To call a practice or system unsustainable is not just to lodge an objection based on aesthetics, say, or fairness or some ideal of environmental rectitude. What it means is that the practice or process can’t go on indefinitely because it is destroying the very conditions on which it depends. It means that, as the Marxists used to say, there are internal contradictions that sooner or later will lead to a breakdown.

The rest of the piece is quite interesting but mostly conjecture, trying to link “factory farms” to MSRA — anti-biotic resistant staph — infections and the collapse of bee colonies to the practice of bringing bees to California’s central valley to pollinate the almond crop. All very intriguing and certainly falling in that large category we call “interesting, if true.”

But with all the focus on sustainability, it strikes us that his efforts to define the word “unsustainable" is important and, also, that his definition is unsatisfactory:

What [unsustainable] means is that the practice or process can’t go on indefinitely because it is destroying the very conditions on which it depends.

This definition denies the nature of economics in which the sustainability of a practice, as with the supply of an item, is directly related to the price.

So, if we are using, say, oil for energy and we are taking it out of the ground faster than new oil is being created, this would, according to Pollan, be unsustainable.

Yet, in reality, we will never run out of oil. Why? Simple: as we continue to use inexpensively available oil, the price will rise, and as the price rises, several things happen:

On the demand side:

1) Higher prices lead to conservation and thus lower demand than what would have existed if prices remained lower.

2) Higher prices lead to different choices being made — say how long a commute is acceptable or the energy efficiency of an appliance. This reduces demand further.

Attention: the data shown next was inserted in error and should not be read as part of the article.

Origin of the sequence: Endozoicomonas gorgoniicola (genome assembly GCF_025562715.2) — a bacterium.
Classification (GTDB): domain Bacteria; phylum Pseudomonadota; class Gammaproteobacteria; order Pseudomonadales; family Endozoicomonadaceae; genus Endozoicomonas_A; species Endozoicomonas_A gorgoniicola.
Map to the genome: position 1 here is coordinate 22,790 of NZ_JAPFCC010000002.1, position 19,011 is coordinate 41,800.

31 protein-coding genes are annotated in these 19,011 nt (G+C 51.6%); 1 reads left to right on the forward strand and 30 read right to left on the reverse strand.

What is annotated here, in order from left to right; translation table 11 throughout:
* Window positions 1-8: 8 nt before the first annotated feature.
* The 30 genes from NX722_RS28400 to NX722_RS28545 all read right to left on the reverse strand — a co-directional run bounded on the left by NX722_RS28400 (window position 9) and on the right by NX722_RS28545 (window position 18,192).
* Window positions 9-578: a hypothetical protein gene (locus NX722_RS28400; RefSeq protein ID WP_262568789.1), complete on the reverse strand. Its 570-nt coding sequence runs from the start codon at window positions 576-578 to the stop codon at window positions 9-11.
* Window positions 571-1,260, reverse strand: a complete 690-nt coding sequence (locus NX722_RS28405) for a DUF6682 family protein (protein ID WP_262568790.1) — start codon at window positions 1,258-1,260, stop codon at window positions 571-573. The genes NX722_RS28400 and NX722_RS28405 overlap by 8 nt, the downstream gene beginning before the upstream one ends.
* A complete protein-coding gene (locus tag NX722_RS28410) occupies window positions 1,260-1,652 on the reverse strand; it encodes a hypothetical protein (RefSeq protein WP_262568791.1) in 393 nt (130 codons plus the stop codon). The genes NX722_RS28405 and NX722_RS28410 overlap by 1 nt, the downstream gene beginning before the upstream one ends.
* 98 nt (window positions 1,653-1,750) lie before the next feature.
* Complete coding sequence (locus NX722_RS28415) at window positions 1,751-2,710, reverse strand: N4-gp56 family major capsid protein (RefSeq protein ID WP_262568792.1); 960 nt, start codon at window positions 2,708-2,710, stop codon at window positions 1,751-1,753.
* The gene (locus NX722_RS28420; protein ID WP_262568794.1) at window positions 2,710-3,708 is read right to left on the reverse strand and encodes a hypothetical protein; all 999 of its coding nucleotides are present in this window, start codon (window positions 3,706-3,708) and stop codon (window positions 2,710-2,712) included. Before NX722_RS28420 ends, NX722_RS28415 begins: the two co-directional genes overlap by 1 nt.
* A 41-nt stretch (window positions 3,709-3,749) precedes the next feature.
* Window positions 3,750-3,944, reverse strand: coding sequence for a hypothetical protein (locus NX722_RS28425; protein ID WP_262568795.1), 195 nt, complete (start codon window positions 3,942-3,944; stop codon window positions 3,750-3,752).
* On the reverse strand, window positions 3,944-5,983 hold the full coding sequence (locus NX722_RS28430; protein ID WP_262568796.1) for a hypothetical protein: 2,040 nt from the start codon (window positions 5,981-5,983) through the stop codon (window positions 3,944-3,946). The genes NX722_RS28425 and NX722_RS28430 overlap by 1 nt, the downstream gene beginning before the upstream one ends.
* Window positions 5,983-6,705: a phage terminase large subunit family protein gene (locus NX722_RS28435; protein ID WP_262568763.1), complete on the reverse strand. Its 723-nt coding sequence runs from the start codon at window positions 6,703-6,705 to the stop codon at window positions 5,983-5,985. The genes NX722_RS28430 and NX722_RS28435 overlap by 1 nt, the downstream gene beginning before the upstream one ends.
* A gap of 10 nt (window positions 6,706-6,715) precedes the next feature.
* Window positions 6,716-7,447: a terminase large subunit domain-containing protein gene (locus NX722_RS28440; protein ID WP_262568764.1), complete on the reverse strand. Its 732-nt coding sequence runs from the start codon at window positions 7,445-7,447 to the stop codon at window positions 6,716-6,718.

3) The return on investment in research to save energy is higher and thus attracts more investment, leading to more advances in reducing demand.

On the supply side:

1) Higher prices justify expensive exploration under progressively more difficult conditions, thus continually increasing the amount of recoverable oil available.

2) Higher prices justify the use of techniques to increase yield from existing oil fields, thus continually increasing yield.

3) Alternative energy sources immediately become competitive with some uses of oil and thus take over market share.

4) Higher prices justify the investment in research and development on alternative energy so these options become more competitive over time.

The net on all this is simply that the price-setting mechanism is such that supply and demand must always be in balance — so we will never run out of oil.

Sustainability has to always be viewed in this broader context. It makes perfect sense for a society to use up the “low hanging fruit” first and then move on to more expensive options.

In the article, Pollan says this:

For years now, critics have been speaking of modern industrial agriculture as “unsustainable” in precisely these terms, though what form the “breakdown” might take or when it might happen has never been certain. Would the aquifers run dry? The pesticides stop working? The soil lose its fertility? All these breakdowns have been predicted and they may yet come to pass. But if a system is unsustainable — if its workings offend the rules of nature — the cracks and signs of breakdown may show up in the most unexpected times and places.

From this, he goes off to explore MRSA and the bee colony collapse, but his point, that, for example, the use of a pesticide may not be sustainable because one day insects may acquire a resistance to that pesticide, is not really an argument at all.

After all, we could release lady bugs to kill insects and, as the survivor insects are those selected for the trait of being able to avoid lady bug detection, that method may one day no longer be effective.

By this criteria, nothing can be certain to be effective forever.

We are more inclined to turn to Stein’s Law first pronounced in the 1980s. Herbert Stein was an economist, author and Chairman of the President’s Council of Economic Advisors. He developed Stein’s Law in response to the argument in relation to a balance of payments deficit that this condition “simply could not go on forever”:

If something cannot go on forever, it will stop.

Dr. Stein was a sharp cookie and his point was that merely because one believes something can’t go on forever, there is no reason to say we have to do something about it. What we mostly have to do is make sure that we stay out of the way of the pricing mechanism.

Want a shortage of energy? Just impose price controls. Want a shortage of food? Ban the practices that people have identified as unsustainable.